Walking the walk
One type of work into which Englewood Christian Church has been called in our urban neighborhood is the providing of affordable housing. In this work we try to make the best energy-saving and creation-conscious choices that we can, from rehabbing houses instead of tearing them down and building new ones, to installing energy-efficient appliances. In 2007 some key business partners helped us install a green roof on a commercial building that we own—the first green roof in the city of Indianapolis!
We also have a community garden that provides food for common meals we share and educational opportunities for children from the church and neighborhood. The church roof hosts a beehive—which, although it was vacant this year, has provided honey and beeswax products in past years, and hopefully will do so again in the future—and the church basement hosts a small vermicomposting operation. There are several families in the church who raise chickens and make the eggs available to others in the church at affordable prices. When we eat meals together, which usually happens a number of times each week, we use ceramic dishware, and washing dishes has become an important part of sharing the meal together.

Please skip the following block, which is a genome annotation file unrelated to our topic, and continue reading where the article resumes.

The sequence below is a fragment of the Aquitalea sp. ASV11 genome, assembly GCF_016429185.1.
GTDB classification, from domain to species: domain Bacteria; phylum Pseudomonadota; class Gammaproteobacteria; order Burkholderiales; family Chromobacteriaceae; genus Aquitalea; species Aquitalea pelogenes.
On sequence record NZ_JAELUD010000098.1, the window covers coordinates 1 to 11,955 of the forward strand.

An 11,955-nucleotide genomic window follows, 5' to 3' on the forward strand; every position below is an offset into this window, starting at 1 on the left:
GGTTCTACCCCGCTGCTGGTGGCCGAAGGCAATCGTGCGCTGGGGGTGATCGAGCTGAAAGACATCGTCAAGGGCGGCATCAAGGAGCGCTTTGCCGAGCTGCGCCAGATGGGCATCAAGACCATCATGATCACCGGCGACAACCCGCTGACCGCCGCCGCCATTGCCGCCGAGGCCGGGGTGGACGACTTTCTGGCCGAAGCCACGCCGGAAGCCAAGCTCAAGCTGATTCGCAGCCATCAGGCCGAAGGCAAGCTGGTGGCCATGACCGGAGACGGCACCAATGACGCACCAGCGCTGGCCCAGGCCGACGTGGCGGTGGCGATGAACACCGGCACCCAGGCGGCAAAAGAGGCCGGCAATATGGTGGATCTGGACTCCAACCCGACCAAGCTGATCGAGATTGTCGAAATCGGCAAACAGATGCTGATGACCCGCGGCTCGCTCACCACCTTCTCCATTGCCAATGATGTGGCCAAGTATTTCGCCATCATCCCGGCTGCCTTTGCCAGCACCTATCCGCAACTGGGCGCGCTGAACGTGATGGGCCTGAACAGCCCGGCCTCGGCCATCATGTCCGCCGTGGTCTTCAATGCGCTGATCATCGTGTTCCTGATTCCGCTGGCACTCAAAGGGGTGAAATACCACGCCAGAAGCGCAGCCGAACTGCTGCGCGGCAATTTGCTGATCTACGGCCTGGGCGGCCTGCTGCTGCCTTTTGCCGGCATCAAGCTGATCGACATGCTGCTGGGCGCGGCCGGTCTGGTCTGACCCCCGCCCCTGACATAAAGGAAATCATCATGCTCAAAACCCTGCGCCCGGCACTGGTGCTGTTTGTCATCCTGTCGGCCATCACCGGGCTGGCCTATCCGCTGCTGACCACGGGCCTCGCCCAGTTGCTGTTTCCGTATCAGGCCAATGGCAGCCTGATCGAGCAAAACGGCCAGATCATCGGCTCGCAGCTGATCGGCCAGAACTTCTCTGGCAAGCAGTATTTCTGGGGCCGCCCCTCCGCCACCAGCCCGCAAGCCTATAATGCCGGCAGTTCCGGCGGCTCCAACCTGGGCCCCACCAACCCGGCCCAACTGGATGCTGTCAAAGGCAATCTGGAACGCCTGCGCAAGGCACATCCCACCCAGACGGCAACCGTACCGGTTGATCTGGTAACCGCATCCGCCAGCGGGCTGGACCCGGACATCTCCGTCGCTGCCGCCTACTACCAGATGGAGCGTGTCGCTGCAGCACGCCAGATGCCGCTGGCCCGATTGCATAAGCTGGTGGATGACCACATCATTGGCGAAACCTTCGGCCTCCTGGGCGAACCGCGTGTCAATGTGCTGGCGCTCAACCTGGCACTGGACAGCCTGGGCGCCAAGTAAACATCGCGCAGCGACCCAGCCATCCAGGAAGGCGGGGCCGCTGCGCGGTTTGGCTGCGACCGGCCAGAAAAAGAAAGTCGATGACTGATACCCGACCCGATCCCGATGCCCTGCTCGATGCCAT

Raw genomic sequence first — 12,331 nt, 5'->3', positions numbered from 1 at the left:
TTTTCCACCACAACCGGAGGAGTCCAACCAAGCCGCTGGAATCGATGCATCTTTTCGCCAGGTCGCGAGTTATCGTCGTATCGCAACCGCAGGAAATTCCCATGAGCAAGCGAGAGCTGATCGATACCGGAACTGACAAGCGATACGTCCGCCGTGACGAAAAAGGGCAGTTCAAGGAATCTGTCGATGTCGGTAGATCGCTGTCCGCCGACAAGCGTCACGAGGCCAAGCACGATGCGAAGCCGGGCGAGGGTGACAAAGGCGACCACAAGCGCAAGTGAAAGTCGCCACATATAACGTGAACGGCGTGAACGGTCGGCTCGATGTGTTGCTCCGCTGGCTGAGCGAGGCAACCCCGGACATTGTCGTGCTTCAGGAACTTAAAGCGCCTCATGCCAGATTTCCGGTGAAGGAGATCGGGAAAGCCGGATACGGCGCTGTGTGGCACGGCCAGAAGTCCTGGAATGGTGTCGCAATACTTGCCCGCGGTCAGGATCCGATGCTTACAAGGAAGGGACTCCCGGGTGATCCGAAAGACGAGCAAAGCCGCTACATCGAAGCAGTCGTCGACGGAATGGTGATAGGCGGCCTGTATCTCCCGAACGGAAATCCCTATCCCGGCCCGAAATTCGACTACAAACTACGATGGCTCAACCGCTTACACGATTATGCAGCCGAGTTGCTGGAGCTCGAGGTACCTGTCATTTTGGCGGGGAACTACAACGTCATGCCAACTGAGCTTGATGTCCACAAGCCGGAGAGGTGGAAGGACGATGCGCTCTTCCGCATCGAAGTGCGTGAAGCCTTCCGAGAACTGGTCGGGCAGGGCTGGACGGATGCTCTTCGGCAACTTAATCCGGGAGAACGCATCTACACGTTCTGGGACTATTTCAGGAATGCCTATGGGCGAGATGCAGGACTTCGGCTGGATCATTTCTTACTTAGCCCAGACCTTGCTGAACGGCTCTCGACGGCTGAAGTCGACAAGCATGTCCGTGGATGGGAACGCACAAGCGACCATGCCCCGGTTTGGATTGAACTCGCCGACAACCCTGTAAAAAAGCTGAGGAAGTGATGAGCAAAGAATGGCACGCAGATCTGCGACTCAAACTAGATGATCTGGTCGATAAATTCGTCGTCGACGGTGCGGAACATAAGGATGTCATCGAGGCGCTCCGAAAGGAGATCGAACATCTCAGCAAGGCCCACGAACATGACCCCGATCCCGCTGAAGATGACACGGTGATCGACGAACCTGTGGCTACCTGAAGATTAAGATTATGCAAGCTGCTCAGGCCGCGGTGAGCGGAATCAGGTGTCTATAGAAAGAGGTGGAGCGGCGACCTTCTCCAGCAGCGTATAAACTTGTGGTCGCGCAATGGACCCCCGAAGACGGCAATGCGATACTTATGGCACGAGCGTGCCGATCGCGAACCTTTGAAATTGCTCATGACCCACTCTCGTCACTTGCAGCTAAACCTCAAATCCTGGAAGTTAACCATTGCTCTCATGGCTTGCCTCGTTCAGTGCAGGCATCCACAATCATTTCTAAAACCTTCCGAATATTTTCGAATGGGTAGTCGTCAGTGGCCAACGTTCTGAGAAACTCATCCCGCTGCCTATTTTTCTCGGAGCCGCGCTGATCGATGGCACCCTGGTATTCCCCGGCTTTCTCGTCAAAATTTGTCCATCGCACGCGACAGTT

We also host a conference or two each year, which gives us an opportunity to explore a specific topic in conversation with folks from other churches in other places. Among our favorite conferences over the last few years have been gatherings focused on agriculture. In 2008 we hosted a conference on church and agriculture that featured the farmer and writer Ragan Sutterfield as the main speaker. The talks from this conference have been published in the little book Farming as a Spiritual Discipline (reviewed in Flourish here).